Ned Vizzini ~ April 4, 1981 – December 19, 2013
If you’ve enjoyed reading young adult (YA) books or if you work in the field of behavioral health, then there is a good chance you know of Ned Vizzini and his books that deal with depression, bullying, and making connections in the real world. For the younger set his first children’s novel House of Secrets was published April 2013.
Ned Vizzini, who had battled mental illness for most of his life, committed suicide on Thursday, December 19th and the Associated Press reported that his brother, Daniel, confirmed his struggle with depression had “taken a turn for the worse” in recent weeks.
It’s Kind Of A Funny Story – first a book, then a movie
It was 2006 when Ned wrote his novel It’s Kind Of A Funny Story. The novel is based on his own experience of being briefly hospitalized for depression in 2004. In 2010 a comedy-drama film version was released starring Keir Gilchrist, Zach Galifianakis, Emma Roberts, and Viola Davis.
Film critic Richard Roeper wrote in his review published in the Chicago Sun-Times:
‘Crazy kids- Well, that part is accurate, though not politically correct. There’s a whole lotta crazy going on here. Based on the novel by Ned Vizzini (which was inspired by Vizzini’s own experiences), “It’s Kind of a Funny Story” is a sometimes self-consciously eccentric but sincere portrayal of a suicidal teenager who spends a week in a psych ward. It’s a Cliff’s Notes, teen version, of “One Flew Over the Cuckoo’s Nest.”‘
Remembering Ned Vizzini who gave others hope…
Ned spoke at over 200 schools, universities and libraries, the subject was almost always about mental health and writing. Entertainment Weekly reported:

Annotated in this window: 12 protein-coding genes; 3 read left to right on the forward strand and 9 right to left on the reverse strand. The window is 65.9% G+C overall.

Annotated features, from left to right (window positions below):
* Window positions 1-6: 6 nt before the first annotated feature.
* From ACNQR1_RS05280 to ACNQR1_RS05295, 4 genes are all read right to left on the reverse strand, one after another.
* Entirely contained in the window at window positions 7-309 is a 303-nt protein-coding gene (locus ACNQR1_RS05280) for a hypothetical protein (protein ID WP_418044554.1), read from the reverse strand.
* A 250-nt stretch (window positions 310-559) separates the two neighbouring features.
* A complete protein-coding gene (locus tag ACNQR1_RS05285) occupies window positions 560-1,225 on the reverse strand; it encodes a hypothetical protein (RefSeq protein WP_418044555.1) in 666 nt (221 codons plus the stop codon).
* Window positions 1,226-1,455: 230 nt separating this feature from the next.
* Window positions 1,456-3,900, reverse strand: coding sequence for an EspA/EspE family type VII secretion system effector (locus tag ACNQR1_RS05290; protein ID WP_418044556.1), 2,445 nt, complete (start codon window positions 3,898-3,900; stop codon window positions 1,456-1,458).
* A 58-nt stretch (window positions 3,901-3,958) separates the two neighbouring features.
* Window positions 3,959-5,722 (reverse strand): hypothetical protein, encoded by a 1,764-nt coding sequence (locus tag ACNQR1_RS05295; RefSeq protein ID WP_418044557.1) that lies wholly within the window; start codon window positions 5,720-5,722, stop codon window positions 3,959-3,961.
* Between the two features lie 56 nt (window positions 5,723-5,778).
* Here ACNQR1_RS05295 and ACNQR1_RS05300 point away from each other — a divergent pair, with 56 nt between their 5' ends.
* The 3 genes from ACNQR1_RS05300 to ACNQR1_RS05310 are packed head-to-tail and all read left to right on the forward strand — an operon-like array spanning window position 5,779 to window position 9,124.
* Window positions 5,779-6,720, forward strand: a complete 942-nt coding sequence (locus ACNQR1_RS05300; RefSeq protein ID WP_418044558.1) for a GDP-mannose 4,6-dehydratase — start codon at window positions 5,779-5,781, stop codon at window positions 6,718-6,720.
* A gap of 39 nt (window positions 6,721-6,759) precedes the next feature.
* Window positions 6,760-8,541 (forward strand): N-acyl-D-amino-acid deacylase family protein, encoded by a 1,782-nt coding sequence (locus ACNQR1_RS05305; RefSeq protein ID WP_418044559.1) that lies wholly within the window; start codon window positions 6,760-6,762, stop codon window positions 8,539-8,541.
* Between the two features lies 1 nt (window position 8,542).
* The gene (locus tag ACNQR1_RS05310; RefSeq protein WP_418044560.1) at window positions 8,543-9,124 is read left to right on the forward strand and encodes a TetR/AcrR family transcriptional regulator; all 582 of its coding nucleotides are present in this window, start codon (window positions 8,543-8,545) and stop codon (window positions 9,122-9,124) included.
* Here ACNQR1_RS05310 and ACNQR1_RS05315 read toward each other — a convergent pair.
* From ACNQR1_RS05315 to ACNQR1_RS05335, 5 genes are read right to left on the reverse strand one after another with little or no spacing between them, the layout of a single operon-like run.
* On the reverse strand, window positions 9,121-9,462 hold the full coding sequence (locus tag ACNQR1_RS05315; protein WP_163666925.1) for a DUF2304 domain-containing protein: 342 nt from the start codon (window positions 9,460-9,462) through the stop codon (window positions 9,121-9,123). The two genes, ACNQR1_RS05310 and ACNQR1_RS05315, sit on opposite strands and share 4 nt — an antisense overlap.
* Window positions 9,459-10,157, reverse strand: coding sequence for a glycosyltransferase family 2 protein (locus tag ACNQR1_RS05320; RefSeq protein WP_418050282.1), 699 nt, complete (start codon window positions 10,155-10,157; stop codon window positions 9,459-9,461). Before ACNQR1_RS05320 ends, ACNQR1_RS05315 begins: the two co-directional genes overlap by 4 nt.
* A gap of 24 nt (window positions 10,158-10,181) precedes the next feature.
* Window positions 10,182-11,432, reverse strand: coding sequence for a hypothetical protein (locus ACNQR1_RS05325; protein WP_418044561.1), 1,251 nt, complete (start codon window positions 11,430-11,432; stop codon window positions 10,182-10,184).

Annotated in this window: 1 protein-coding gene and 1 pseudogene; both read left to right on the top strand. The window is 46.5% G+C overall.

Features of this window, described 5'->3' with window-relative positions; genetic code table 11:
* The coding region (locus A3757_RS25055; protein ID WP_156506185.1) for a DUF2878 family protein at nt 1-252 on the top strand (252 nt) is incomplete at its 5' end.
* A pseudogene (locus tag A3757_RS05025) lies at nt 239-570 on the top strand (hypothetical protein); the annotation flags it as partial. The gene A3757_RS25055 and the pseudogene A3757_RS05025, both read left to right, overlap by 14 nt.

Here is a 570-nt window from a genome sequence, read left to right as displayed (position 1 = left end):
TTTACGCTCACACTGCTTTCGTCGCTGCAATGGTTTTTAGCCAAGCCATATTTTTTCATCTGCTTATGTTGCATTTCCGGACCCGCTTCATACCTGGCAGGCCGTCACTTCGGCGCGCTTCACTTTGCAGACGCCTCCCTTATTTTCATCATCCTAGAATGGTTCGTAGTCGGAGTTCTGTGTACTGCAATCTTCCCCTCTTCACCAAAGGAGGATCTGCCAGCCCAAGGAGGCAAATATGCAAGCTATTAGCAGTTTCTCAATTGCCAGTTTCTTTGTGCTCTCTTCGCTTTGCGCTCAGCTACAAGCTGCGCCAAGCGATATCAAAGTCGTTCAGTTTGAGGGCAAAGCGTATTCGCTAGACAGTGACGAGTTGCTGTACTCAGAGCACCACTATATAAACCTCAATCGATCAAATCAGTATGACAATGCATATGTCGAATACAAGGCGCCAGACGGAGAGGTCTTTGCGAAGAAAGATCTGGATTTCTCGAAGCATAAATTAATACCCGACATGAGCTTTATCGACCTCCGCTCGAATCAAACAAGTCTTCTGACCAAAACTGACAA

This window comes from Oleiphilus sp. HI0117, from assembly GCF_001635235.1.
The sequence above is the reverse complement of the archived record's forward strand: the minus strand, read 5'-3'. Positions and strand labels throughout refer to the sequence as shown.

Alessandra Balzer, co-publisher of the HarperCollins imprint Balzer + Bray — which published both The Other Normals and House of Secrets — has released a statement about Vizzini’s death:
“I was devastated to learn of Ned Vizzini’s death today. Ned was a preternatural talent — a brilliant, insightful writer and a dazzling storyteller who was one of the leading pioneers of YA literature as we know it. I have had the great privilege of working with Ned on his novels since his debut, Be More Chill, which he wrote when he was still in college. He created characters who were outsiders trying to find their way, and he did it with such humor and empathy. He was also incredibly kind and he adored his family and friends. At his signings, countless kids would approach him to say that he changed their lives — he gave them hope. And he was always generous to his fans. Ned’s books will be read and beloved for generations to come. This is a tragic loss for all who knew him and were inspired by his work.”
So today we will stop and remember Ned and be grateful for the words he shared with everyone, starting back in 1998 when he penned an essay for The New York Times Magazine – Advice; Teen Angst? Nah! Ned was 17 and a junior in high school.
He had only just begun…